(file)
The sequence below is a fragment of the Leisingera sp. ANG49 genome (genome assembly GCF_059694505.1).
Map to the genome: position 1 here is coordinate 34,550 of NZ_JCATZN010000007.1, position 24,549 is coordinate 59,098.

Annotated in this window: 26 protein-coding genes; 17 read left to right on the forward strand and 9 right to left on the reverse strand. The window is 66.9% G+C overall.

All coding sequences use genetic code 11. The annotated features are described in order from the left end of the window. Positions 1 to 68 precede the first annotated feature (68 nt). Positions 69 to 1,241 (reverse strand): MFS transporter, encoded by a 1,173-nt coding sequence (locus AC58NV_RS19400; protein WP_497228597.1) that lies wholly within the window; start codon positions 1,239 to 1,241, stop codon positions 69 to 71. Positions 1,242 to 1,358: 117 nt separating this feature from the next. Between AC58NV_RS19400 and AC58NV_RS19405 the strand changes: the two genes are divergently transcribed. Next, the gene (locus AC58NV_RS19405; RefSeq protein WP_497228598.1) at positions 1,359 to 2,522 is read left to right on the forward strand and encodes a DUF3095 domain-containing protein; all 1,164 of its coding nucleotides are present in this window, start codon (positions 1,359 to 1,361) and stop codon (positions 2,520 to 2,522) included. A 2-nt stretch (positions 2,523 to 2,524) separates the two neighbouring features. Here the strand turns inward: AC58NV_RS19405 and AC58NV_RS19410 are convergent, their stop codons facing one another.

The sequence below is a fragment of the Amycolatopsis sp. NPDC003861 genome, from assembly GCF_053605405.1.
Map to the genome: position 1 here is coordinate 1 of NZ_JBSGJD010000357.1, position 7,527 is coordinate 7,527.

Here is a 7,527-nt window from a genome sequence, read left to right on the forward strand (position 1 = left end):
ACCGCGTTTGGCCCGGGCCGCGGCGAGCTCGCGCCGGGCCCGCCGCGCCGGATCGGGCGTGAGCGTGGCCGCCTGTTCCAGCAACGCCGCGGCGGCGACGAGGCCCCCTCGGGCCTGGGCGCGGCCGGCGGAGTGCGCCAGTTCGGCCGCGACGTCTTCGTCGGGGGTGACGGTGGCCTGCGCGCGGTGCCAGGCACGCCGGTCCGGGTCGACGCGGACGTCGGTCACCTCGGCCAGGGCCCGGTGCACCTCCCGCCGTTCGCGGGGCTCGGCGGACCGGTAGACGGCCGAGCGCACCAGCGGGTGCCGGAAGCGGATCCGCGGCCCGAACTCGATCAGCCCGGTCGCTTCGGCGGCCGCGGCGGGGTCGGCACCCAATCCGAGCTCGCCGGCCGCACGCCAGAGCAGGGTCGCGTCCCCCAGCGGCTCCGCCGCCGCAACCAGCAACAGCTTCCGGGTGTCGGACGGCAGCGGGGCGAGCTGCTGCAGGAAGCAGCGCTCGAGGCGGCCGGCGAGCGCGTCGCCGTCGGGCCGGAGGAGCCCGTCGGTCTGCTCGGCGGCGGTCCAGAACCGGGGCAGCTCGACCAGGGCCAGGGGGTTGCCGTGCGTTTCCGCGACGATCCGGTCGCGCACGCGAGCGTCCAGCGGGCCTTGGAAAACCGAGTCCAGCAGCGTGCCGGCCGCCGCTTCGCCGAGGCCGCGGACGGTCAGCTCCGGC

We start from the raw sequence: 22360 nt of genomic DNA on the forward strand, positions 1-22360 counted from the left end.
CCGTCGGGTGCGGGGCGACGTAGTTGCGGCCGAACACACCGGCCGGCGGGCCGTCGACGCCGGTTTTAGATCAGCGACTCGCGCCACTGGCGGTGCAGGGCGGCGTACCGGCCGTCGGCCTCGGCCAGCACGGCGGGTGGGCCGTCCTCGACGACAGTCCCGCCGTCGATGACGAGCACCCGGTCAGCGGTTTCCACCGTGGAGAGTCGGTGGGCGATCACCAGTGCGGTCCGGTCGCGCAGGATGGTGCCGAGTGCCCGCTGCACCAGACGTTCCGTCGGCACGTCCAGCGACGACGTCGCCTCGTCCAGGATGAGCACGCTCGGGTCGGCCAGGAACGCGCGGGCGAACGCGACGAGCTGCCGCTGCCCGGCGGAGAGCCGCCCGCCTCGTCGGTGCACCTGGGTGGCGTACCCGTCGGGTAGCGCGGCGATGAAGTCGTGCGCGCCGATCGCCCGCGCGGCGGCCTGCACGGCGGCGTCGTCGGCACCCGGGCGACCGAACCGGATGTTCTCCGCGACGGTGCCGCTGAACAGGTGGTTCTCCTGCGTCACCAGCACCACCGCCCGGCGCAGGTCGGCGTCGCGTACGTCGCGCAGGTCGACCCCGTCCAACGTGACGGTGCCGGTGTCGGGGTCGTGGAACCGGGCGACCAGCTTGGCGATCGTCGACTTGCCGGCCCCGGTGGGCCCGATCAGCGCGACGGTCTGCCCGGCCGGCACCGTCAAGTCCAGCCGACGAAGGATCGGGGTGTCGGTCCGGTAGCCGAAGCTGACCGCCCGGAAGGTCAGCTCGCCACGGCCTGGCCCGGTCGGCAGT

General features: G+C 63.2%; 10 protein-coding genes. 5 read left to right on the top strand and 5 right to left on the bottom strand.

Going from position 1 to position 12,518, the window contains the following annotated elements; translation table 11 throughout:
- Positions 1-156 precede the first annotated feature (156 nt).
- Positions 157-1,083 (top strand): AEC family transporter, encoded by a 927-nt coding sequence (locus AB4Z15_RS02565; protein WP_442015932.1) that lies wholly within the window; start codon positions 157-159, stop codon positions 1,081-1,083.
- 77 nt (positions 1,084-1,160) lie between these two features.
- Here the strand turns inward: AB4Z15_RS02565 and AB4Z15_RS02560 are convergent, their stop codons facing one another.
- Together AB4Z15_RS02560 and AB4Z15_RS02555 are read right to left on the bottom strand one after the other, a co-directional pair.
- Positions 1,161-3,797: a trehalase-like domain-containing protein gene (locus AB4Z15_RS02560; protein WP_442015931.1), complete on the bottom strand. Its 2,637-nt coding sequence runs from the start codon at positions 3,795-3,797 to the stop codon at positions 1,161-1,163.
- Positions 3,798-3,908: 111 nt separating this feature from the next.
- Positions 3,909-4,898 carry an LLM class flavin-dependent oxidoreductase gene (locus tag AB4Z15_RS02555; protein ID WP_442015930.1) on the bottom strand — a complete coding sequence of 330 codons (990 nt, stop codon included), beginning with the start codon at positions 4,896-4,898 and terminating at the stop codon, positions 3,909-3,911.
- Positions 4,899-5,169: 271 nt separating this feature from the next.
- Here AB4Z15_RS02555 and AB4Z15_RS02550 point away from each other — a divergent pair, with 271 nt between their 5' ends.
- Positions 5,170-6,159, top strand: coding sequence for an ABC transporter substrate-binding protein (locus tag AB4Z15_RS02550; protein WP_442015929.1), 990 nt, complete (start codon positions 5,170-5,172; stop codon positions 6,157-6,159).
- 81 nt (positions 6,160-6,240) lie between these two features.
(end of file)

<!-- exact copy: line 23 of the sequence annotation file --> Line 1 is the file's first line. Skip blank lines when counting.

- Positions 5,170-6,159, top strand: coding sequence for an ABC transporter substrate-binding protein (locus tag AB4Z15_RS02550; protein WP_442015929.1), 990 nt, complete (start codon positions 5,170-5,172; stop codon positions 6,157-6,159).